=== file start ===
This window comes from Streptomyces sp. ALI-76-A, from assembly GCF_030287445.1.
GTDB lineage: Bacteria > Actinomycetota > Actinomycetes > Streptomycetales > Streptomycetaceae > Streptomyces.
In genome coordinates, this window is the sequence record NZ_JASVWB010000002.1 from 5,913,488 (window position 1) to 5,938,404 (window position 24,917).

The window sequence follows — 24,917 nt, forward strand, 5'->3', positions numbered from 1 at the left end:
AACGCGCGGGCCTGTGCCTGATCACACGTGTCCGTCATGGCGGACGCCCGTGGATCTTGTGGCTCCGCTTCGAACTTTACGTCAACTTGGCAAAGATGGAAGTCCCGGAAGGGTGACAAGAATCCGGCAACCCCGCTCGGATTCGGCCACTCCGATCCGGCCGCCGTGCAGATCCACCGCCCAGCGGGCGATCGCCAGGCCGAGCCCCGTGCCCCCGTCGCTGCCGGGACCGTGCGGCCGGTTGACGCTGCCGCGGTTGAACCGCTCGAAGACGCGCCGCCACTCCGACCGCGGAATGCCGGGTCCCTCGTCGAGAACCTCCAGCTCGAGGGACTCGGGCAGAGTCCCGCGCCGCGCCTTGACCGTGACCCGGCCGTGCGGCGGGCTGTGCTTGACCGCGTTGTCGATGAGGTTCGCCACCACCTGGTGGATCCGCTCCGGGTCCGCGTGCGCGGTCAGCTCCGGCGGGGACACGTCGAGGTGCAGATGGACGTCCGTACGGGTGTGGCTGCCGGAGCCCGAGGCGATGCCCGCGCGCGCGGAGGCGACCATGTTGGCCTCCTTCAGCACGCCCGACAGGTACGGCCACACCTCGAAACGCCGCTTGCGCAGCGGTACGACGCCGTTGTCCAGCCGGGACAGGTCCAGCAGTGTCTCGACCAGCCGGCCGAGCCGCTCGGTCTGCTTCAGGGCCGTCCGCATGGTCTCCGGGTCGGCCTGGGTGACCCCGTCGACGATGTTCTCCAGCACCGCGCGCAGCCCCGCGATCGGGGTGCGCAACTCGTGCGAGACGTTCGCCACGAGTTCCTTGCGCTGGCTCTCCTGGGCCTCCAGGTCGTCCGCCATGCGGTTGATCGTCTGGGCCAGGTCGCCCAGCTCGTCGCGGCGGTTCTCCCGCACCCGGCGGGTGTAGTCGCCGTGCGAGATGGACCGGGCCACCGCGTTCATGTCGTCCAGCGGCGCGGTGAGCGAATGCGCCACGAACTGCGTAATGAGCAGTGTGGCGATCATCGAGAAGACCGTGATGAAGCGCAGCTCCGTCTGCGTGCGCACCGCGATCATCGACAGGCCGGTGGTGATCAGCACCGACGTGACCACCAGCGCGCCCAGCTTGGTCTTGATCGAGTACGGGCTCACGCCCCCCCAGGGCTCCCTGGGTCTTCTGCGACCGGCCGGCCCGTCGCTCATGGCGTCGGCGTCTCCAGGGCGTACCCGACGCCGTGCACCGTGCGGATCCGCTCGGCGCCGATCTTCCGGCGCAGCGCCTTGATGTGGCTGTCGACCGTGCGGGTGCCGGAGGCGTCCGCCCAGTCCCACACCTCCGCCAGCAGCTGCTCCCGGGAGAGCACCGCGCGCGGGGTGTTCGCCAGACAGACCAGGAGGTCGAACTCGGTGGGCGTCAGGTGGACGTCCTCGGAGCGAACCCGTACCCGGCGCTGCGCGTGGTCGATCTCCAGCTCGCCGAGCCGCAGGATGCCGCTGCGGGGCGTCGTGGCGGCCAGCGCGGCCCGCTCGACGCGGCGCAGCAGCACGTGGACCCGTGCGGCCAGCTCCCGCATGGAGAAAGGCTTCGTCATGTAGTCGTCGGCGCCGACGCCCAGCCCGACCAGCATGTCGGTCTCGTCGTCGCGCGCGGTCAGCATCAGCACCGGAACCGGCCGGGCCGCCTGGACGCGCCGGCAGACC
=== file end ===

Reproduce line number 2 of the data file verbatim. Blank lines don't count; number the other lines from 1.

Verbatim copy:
GTDB lineage: Bacteria > Actinomycetota > Actinomycetes > Streptomycetales > Streptomycetaceae > Streptomyces.